In the colonial contact zone—probably more so than in the heart of Freikorps Germany—there is no end to the project of fortifying the male. Between bronze and black, between Egypt and Sudan, black and white, the abject female never really disappears. That the female can never be totally erased takes a specific form for Mafarka, who cannot let go of his beloved deceased mother. This love relation is so powerful and symbiotic that its constitutive ambivalence causes anxiety.
The Presence of the Past (Golem, Pygmalion, Prometheus and Alchemy)
One can question this text’s futuristic impulse by demonstrating the presence of the past within it. This persistence of the past is inherent in the very ambiguity of modernism, as Walter Benjamin demonstrated throughout his work. Man’s “desire” to give birth to children is as old as mankind itself. As noted, the creation of “Man,” as described in Genesis 2:7, can be read as a male birth fantasy while the gods Kronos, Zeus, Prometheus, and Pygmalion are known to have conceived the fantasy into reality.
That the extraction of matter from dead bodies of black women provides the inspiration for the creation of black-faced Gazourmah recalls the Jewish legend of the Golem. According to this legend, the Golem is a product of mother Earth and the Divine Spirit turned creative word. It is especially during the twentieth century that the Golem myth resurfaced in a number of texts and films, including Gustav Meyrink’s Golem-novel and Paul Wegener’s silent movies featuring the Golem. The Golem is linked to motherless birth, to unformed mass, or even is referred to as embryo (Huet 243). He comes to life through the word and proves, in modern incarnation, a giant who kills his own creator—again like Gazourmah, who finally kills Mafarka, his mother-father.
Passatismo, the obsession with things past, was for Marinetti the worst insult. Instead, he aimed for an “unwritten beginning” that would free him from the authority of all literary predecessors. Marinetti was intent on developing a new kind of poetics, without traditional tropes. For Marinetti, ‘birth’—both as a metaphor and as a metonymy—belongs to the male sphere. Birth is often used as a traditional metaphor for the process of writing, and as such, it opposes woman to man as the producer of the work of art. Hence, in evoking this gender stereotype, Marinetti did not overcome passatismo at all. At the same time, ‘birth’ is a matriarchal trope, standing for a primary female domain. And so, as Mafarka’s desire to create a new world without the help of the ‘vulva’ inevitably entails men capable of giving birth to children, Gazourmah’s birth must be read literally, as enacting a shift toward the male sphere that ruptures what historically has been a biologically argued metonymic chain: birth—woman—domestic sphere—family.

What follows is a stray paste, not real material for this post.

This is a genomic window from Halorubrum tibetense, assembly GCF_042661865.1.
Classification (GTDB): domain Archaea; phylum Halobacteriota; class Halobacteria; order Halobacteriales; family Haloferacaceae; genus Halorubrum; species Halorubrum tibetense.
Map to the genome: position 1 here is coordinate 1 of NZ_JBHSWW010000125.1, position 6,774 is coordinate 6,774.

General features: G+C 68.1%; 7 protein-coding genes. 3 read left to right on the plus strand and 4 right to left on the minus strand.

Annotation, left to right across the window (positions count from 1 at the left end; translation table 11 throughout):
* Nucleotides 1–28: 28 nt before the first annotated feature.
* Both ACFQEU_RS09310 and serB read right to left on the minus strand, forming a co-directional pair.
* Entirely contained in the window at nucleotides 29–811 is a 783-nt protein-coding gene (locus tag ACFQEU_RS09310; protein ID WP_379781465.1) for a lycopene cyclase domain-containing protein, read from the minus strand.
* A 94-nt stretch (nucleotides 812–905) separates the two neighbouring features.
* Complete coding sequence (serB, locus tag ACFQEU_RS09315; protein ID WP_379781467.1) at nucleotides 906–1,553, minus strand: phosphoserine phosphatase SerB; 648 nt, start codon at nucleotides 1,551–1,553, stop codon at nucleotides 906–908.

Clearly, a re-writing of the female trope “birth” is only possible by a return to the past. Marinetti networks a variety of traditional images of motherless birth within the history of science, specifically, the history of alchemy as precursor to chemistry. Marinetti also invokes the theory of evolution, while (fictionally) foregrounding modern bioengineering methods. Considering Gazourmah’s superhuman or, if you will, post-human qualities, one is struck by two extraordinary features: his oversized male sexual organ and the airplane wings attached to his body. Both pieces of bodily armature render him especially fit for the male technological future Mafarka envisions. But this idea of acquired bodily modifications was actually not so completely out of order at the time—at least not when viewed from a certain evolutionary biologist’s standpoint, namely that of Jean-Baptiste Lamarck (1744-1829).
In his Zoological Philosophy (which, though first published in 1809, was most influential around 1900), Lamarck formulated two new evolutionary rules, which were based on the following assumptions:
Nature has produced all the species of animals in succession, beginning with the most imperfect or simplest, and ending her work with the most perfect, so as to create a gradually increasing complexity in their organization; […] and every species has derived from its environment the habits that we find in it and the structural modifications which observation shows us. (126)
Lamarck’s first law states that often used organs will “gradually” strengthen, “develop,” and be “enlarged” while disused organs will weaken and shrink in the course of time, “and progressively diminish [their] functional capacity, until [they] finally disappear”(113). The second law states that these acquired characteristics will be “preserved by reproduction to new individuals […]” (113), meaning: it states the inheritance of acquired characteristics. If necessary, certain new organs would be present immediately after birth—just so as to fit the needs of the individual in his or her specific environment, “as a result of efforts” (108). And so, as a result of Mafarka’s efforts, Gazourmah is endowed with acquired characteristics, in this case airplane wings, which are necessary for living in a futurist world.
But Gazourmah also shares other features with the Lamarckian individual, such as being the product of a union of his father and the sun. In one scene of the novel, for instance, she-Mafarka lies stretched out on a lawn (131). Allowing herself to be penetrated by the rays of the he-sun, she-Mafarka seems to confirm Lamarck’s view that the sun’s light is the source of all life. Marinetti’s text on “Multiplied Man and the Reign of [the…] Machine” (which became part of his later infamous text From War, the World’s Only Hygiene, 1911-1915) actually describes the superman model of the future by explicitly referring to Lamarck: